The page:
Portable Control Station
The Portable Control Station (PCS) provides the external pilot the capability to control the UAV during preflight, launch and recovery operations. Easily transportable in either manpack or S-250 configurations, the PCS is designed to operate UAVs in a designated launch and recovery area, freeing the GCS for other battlefield assignments.
Remote Receiving Station
The small ruggedized Remote Receiving Station (RRS) provides real-time reception of the UAV video picture at remote locations. This capability allows a field commander to have immediate reconnaissance of an operational area and to view the impact of any changes to his battle plan.
Currently fielded are the gyro-stabilized high-resolution TV or FLIR payloads for day and night or reduced visibility operations. Also available for integration and testing is a radio relay payload for VHF and UHF frequencies. Recent demonstration programs have successfully integrated meteorological sensor, radial sensor, chemical detection and COMINT payloads into the Pioneer system. Additional payloads are being scheduled for integration and testing on-board the Pioneer.
A competitive fly-off was conducted and two Pioneer systems were procured in December 1985 for an accelerated testing program to be conducted during 1986. The initial system delivery was made in July 1986 and subsequently deployed on board the battleship USS Iowa in December 1986. During 1987, three additional systems were delivered to the USMC where they were operationally deployed on board LHA-class vessels as well as with several land-based units. The system became a genuine joint service program in 1990 when the U.S. Army fielded its Pioneer system.
When Navy Tactical UAV System enters the Navy and Marine Corps inventory, Pioneer systems will be phased out. The Pioneer air vehicles have logged over 12,000 flight hours with the U.S. Navy, USMC and U.S. Army.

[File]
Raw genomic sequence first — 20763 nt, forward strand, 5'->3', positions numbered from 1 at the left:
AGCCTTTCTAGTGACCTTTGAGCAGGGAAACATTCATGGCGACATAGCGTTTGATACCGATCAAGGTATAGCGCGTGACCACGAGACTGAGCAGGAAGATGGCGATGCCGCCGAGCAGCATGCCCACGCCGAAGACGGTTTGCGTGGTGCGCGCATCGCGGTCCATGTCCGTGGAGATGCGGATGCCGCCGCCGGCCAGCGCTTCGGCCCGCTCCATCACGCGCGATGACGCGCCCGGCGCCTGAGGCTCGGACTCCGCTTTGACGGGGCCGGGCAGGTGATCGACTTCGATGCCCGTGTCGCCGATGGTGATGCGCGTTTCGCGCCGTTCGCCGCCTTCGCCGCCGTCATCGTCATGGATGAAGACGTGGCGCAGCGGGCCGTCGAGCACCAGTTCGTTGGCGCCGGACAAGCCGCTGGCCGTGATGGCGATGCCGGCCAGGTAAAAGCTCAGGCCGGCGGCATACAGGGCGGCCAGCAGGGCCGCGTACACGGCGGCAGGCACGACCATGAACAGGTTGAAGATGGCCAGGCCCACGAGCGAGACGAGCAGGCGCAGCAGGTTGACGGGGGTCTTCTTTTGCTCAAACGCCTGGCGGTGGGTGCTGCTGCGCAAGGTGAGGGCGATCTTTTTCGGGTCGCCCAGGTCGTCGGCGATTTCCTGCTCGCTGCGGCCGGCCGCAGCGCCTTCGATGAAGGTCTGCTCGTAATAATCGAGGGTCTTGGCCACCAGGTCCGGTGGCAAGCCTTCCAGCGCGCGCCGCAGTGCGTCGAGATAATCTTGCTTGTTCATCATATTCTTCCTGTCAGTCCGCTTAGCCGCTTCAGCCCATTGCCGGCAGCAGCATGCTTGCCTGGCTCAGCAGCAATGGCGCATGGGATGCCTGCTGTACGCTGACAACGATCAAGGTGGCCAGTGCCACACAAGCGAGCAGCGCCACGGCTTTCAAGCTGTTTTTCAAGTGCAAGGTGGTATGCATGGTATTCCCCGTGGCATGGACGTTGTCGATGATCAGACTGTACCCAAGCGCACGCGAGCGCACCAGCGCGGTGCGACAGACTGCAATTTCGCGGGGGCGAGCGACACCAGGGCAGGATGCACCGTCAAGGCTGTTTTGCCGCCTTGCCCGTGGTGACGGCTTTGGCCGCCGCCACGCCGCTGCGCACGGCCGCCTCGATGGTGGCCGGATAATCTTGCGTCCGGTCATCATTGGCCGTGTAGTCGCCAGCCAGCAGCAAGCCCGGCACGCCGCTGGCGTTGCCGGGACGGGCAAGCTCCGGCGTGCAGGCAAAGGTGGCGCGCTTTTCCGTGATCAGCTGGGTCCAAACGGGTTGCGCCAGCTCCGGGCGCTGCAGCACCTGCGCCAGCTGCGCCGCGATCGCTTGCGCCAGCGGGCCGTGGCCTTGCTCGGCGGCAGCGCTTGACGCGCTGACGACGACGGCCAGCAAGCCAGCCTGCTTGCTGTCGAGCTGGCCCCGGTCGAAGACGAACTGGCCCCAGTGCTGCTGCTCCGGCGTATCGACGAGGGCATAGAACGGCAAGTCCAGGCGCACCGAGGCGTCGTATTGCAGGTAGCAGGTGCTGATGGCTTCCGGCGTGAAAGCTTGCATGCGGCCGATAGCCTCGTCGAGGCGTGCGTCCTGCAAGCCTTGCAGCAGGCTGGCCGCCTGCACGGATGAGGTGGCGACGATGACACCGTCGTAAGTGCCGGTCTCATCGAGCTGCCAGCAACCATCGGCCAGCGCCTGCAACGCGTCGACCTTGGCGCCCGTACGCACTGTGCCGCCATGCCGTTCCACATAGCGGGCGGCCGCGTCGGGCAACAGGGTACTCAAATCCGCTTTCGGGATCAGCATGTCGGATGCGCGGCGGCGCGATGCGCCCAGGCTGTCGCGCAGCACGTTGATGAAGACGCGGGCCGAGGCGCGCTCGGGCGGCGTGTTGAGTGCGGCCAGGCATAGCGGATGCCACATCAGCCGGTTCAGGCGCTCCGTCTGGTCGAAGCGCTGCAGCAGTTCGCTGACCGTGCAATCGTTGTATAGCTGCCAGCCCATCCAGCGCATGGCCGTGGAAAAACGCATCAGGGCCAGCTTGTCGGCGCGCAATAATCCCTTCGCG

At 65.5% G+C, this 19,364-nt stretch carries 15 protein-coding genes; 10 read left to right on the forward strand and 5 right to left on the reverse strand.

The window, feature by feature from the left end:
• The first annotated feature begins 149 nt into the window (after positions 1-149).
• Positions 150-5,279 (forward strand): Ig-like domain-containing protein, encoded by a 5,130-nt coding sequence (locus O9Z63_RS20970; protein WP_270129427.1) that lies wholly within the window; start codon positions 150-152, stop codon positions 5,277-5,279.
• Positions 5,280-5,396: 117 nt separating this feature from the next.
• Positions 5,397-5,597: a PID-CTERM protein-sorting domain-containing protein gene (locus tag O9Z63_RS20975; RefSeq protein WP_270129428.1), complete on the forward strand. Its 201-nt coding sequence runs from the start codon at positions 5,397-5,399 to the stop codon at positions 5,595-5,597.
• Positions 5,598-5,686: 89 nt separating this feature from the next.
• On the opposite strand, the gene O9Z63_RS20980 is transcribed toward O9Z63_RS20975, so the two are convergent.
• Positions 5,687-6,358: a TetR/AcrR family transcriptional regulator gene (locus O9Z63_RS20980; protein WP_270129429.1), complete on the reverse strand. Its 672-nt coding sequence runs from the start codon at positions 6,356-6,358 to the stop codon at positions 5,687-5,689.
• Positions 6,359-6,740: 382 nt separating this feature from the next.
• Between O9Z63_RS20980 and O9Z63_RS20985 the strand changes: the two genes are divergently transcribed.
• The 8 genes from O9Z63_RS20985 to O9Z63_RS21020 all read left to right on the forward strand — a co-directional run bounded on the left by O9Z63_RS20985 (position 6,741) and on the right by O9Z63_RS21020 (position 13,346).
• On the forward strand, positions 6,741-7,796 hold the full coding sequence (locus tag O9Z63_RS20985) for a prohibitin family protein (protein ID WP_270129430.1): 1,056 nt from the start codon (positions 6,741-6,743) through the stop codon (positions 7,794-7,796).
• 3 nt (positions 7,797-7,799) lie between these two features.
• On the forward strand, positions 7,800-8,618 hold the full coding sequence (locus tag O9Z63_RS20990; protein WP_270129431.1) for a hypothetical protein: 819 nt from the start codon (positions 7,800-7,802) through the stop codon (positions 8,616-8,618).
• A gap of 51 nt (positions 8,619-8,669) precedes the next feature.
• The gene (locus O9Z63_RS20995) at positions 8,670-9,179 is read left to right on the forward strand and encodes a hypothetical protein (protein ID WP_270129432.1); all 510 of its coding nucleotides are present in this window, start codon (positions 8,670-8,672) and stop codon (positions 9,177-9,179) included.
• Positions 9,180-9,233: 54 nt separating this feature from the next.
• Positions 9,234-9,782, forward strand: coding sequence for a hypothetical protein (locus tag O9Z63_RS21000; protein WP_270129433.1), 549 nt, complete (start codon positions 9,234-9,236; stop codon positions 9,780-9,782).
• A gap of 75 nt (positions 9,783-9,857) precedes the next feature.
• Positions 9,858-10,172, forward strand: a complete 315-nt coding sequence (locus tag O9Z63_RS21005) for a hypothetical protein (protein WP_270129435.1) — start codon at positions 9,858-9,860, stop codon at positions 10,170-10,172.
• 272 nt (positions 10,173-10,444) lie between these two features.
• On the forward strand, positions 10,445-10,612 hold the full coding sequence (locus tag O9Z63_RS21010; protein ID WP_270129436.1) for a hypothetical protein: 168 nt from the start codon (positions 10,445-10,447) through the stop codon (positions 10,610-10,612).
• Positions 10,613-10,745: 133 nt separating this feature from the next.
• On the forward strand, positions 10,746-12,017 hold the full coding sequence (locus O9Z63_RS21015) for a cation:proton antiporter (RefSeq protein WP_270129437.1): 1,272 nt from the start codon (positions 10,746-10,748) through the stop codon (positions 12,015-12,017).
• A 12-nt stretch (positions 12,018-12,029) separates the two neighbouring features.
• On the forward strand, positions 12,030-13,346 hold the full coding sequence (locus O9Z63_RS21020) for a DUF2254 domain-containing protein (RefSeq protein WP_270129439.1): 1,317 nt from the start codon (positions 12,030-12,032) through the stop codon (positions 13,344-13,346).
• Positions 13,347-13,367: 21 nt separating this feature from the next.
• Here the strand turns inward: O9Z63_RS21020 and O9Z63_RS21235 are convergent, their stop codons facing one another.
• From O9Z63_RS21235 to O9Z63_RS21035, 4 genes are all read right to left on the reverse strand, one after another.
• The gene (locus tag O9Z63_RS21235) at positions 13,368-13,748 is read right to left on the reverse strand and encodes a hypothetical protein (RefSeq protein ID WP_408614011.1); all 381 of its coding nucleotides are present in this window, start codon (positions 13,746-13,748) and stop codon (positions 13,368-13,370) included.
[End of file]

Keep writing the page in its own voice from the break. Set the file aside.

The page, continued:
Desert Shield/Storm Anecdote
The surrender of Iraqi troops to an unmanned aerial vehicle did actually happen. All of the UAV units at various times had individuals or groups attempt to signal the Pioneer , possibly to indicate willingness to surrender. However, the most famous incident occurred when USS Missouri (BB 63), using her Pioneer to spot 16 inch gunfire, devastated the defenses of Faylaka Island off the coast near Kuwait City. Shortly thereafter, while still over the horizon and invisible to the defenders, the USS Wisconsin (BB 64) sent her Pioneer over the island at low altitude. When the UAV came over the island, the defenders heard the obnoxious sound of the two-cycle engine since the air vehicle was intentionally flown low to let the Iraqis know that they were being targeted. Recognizing that with the "vulture" overhead, there would soon be more of those 2,000-pound naval gunfire rounds landing on their positions with the same accuracy, the Iraqis made the right choice and, using handkerchiefs, undershirts, and bedsheets, they signaled their desire to surrender. Imagine the consternation of the Pioneer aircrew who called the commanding officer of Wisconsin and asked plaintively, "Sir, they want to surrender, what should I do with them?"